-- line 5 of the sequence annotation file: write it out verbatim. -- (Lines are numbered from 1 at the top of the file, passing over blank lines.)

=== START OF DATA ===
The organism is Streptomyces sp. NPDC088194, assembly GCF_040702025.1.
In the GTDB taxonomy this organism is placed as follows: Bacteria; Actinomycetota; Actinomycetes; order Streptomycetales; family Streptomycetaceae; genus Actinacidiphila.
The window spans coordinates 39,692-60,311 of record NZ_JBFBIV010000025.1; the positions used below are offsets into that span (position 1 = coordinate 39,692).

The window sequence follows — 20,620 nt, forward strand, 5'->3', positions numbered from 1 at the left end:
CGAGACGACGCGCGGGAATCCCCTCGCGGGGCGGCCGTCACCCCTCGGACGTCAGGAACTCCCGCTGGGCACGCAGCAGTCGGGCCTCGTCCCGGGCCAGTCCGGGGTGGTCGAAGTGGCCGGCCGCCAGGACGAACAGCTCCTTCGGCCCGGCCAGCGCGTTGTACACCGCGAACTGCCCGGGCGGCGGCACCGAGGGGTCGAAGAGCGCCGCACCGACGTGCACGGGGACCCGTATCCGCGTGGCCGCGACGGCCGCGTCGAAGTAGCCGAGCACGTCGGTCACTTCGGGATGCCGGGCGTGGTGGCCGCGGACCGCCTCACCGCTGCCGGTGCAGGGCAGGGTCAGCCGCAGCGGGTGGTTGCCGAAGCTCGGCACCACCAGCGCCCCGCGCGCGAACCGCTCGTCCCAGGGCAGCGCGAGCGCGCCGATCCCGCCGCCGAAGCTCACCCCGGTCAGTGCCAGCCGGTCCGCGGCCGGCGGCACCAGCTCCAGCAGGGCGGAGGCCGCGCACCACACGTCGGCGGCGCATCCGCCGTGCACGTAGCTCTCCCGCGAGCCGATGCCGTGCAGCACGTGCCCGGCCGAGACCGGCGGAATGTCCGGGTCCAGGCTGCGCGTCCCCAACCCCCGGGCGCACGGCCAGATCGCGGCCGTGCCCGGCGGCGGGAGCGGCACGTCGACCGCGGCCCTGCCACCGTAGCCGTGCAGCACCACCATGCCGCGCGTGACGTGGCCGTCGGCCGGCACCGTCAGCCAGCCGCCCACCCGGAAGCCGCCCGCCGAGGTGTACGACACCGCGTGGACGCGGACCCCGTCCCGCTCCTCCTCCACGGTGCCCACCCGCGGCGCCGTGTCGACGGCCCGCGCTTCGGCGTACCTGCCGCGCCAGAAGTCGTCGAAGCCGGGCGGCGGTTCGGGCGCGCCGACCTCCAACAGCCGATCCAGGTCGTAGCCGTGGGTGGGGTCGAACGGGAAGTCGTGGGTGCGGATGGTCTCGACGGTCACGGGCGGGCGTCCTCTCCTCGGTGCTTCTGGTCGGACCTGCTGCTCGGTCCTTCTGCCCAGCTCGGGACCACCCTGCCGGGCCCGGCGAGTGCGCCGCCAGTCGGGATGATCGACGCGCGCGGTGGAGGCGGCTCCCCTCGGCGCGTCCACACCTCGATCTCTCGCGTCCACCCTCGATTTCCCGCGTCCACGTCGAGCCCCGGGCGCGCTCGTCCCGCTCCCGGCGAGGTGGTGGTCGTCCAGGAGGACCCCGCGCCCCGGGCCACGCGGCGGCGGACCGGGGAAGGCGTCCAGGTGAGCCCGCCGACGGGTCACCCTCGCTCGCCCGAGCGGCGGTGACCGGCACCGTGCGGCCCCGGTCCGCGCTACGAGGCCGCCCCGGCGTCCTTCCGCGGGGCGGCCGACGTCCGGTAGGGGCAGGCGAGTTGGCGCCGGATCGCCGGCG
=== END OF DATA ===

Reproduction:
CGAGACGACGCGCGGGAATCCCCTCGCGGGGCGGCCGTCACCCCTCGGACGTCAGGAACTCCCGCTGGGCACGCAGCAGTCGGGCCTCGTCCCGGGCCAGTCCGGGGTGGTCGAAGTGGCCGGCCGCCAGGACGAACAGCTCCTTCGGCCCGGCCAGCGCGTTGTACACCGCGAACTGCCCGGGCGGCGGCACCGAGGGGTCGAAGAGCGCCGCACCGACGTGCACGGGGACCCGTATCCGCGTGGCCGCGACGGCCGCGTCGAAGTAGCCGAGCACGTCGGTCACTTCGGGATGCCGGGCGTGGTGGCCGCGGACCGCCTCACCGCTGCCGGTGCAGGGCAGGGTCAGCCGCAGCGGGTGGTTGCCGAAGCTCGGCACCACCAGCGCCCCGCGCGCGAACCGCTCGTCCCAGGGCAGCGCGAGCGCGCCGATCCCGCCGCCGAAGCTCACCCCGGTCAGTGCCAGCCGGTCCGCGGCCGGCGGCACCAGCTCCAGCAGGGCGGAGGCCGCGCACCACACGTCGGCGGCGCATCCGCCGTGCACGTAGCTCTCCCGCGAGCCGATGCCGTGCAGCACGTGCCCGGCCGAGACCGGCGGAATGTCCGGGTCCAGGCTGCGCGTCCCCAACCCCCGGGCGCACGGCCAGATCGCGGCCGTGCCCGGCGGCGGGAGCGGCACGTCGACCGCGGCCCTGCCACCGTAGCCGTGCAGCACCACCATGCCGCGCGTGACGTGGCCGTCGGCCGGCACCGTCAGCCAGCCGCCCACCCGGAAGCCGCCCGCCGAGGTGTACGACACCGCGTGGACGCGGACCCCGTCCCGCTCCTCCTCCACGGTGCCCACCCGCGGCGCCGTGTCGACGGCCCGCGCTTCGGCGTACCTGCCGCGCCAGAAGTCGTCGAAGCCGGGCGGCGGTTCGGGCGCGCCGACCTCCAACAGCCGATCCAGGTCGTAGCCGTGGGTGGGGTCGAACGGGAAGTCGTGGGTGCGGATGGTCTCGACGGTCACGGGCGGGCGTCCTCTCCTCGGTGCTTCTGGTCGGACCTGCTGCTCGGTCCTTCTGCCCAGCTCGGGACCACCCTGCCGGGCCCGGCGAGTGCGCCGCCAGTCGGGATGATCGACGCGCGCGGTGGAGGCGGCTCCCCTCGGCGCGTCCACACCTCGATCTCTCGCGTCCACCCTCGATTTCCCGCGTCCACGTCGAGCCCCGGGCGCGCTCGTCCCGCTCCCGGCGAGGTGGTGGTCGTCCAGGAGGACCCCGCGCCCCGGGCCACGCGGCGGCGGACCGGGGAAGGCGTCCAGGTGAGCCCGCCGACGGGTCACCCTCGCTCGCCCGAGCGGCGGTGACCGGCACCGTGCGGCCCCGGTCCGCGCTACGAGGCCGCCCCGGCGTCCTTCCGCGGGGCGGCCGACGTCCGGTAGGGGCAGGCGAGTTGGCGCCGGATCGCCGGCG